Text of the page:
These rich memories, and reveries, of the early 1970s are captured in this set of 45s on the ‘Light & Sound’ label from Mogadishu. The label was an offshoot of the successful ‘Light & Sound’ electronic appliance store located in the center of the city. The store, which shared a building with the famous ‘Cinema Hamar’ (which was the first enclosed movie theater in Mogadishu), and the label, were both owned by Dahir Omar. The recording studio was located in a back room off the main sales floor, and may have been the first private recording studio in Somalia (at the time most recordings were made in the studios of Radio Mogadishu or Radio Hargeysa). Today, both the store and the ‘Cinema Hamar’ are closed. I do not know how many singles were released on ‘Light & Sound’ (I have not yet been able to track down Dahir Omar, or anyone who worked at the store), but the 45s below represent some of Somalia’s most loved artists.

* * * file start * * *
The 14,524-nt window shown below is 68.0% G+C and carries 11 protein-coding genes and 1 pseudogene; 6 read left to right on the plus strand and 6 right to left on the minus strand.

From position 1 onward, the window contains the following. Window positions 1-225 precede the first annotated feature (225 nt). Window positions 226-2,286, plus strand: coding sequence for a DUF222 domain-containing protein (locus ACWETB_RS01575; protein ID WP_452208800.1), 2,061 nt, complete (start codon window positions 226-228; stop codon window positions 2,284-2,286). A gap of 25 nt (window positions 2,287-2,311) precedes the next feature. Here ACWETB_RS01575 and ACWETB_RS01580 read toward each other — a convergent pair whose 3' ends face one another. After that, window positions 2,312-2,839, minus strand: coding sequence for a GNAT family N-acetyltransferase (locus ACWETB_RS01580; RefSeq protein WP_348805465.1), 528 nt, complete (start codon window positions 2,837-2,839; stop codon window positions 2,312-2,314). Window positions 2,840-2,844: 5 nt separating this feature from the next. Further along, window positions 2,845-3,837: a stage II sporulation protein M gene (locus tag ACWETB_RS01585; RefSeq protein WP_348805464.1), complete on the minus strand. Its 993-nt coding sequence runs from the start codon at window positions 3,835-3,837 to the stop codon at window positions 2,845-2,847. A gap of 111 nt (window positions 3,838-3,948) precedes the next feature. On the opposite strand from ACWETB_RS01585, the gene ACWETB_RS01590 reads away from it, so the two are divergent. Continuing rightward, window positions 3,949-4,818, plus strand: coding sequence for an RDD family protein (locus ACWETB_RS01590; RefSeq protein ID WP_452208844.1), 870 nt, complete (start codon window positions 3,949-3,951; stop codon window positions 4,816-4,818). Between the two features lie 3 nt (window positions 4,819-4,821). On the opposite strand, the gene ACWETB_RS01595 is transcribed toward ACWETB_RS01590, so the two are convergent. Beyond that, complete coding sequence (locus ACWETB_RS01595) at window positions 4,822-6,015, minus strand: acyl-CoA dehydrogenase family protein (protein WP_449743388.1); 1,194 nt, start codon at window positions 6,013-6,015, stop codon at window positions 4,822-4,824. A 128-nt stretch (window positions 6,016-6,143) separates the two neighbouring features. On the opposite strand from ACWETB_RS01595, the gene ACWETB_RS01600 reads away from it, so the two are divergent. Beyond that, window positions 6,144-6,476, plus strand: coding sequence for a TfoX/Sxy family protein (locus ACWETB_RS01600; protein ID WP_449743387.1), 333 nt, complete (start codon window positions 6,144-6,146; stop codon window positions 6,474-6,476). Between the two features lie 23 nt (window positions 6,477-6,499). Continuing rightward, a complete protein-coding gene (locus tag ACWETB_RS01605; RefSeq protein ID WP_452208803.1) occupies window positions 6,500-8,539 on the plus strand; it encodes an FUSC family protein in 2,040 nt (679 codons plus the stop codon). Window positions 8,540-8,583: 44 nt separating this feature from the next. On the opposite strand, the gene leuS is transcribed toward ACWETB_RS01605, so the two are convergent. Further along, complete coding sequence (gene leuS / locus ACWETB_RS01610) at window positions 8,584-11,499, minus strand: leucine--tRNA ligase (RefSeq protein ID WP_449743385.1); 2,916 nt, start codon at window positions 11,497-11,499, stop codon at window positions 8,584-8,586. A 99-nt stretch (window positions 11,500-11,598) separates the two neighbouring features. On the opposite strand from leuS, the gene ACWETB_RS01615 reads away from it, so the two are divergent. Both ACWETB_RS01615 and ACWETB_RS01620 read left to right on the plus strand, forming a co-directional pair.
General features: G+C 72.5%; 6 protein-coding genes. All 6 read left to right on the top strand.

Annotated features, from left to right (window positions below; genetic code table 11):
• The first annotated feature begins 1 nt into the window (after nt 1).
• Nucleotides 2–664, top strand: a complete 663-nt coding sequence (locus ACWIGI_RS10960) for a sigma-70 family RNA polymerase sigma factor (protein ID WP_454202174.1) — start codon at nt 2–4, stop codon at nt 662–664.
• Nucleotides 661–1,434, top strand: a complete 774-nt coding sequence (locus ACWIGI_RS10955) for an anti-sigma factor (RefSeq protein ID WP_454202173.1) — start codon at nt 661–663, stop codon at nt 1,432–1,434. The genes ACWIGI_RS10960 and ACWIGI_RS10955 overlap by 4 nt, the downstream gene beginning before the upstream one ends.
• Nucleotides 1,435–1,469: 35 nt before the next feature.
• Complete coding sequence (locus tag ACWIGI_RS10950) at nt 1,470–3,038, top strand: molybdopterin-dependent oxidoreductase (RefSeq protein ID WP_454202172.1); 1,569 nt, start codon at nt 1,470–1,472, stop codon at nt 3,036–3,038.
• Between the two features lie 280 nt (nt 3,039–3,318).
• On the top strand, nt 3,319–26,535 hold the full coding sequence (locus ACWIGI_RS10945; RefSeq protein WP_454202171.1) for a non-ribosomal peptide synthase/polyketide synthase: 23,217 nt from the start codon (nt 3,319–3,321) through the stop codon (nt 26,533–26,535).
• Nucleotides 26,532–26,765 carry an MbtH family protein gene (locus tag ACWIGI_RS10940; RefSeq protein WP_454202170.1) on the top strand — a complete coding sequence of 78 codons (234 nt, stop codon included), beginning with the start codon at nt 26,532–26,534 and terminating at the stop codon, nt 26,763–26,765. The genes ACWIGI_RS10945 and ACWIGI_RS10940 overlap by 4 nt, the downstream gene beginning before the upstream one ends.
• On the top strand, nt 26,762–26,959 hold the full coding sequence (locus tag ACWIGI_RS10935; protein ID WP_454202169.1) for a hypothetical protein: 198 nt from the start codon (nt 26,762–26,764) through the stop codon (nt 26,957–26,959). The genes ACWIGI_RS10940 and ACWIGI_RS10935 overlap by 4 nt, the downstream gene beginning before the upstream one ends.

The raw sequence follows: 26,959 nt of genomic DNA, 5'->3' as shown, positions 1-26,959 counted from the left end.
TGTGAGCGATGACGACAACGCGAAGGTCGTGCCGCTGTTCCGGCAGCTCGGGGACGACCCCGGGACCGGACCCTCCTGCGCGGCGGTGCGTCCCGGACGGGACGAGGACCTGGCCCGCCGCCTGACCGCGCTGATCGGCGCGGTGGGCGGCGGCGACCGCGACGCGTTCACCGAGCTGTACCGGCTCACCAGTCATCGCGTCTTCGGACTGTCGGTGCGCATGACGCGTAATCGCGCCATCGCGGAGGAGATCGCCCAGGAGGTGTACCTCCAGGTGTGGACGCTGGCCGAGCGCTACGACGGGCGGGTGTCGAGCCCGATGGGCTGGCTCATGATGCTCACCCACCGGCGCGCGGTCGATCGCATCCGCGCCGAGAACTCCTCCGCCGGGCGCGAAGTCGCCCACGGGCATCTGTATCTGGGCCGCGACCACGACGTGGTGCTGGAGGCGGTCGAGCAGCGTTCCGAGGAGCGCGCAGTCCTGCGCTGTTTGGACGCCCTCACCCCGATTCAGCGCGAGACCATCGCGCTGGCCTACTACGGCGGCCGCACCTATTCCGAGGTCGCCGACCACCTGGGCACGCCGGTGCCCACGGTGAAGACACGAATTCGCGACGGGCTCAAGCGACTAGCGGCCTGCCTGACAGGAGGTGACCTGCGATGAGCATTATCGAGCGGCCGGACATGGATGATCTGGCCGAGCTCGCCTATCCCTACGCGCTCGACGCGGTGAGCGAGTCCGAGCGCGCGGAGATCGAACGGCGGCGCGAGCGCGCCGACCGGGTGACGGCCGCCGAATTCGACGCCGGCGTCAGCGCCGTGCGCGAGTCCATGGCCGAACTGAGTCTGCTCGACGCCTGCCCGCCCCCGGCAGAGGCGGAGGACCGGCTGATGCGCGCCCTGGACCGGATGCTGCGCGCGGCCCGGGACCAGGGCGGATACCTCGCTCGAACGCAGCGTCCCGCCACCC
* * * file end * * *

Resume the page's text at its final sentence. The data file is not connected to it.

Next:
Blue and White, the colors of the Somali flag, Blue and White, the colors of Mogadishu. This city, that over the last seventeen years has become a symbol of anarchy and suffering, was once one of East Africa’s most appealing capitals. Friends and colleagues who lived in Mogadishu in the early 1970s remember a city of whitewashed corral houses, with Arabic arches and elaborately carved rosettes, of Italian art-deco cafes and colonial administrative buildings, a city of tree shaded boulevards, and the cobalt blue of the Indian Ocean. They remember a city where young women in miniskirts strolled alongside older women in colorful and billowing Direh, where young dudes grew Afros and strutted, in bell bottoms, past groups of men in ma’awis kilts and white skullcaps. Today, living far from Mogadishu, these friends and colleagues feed their memories with a steady diet of thirty-year old recordings by their favorite poets and singers from ‘back home’.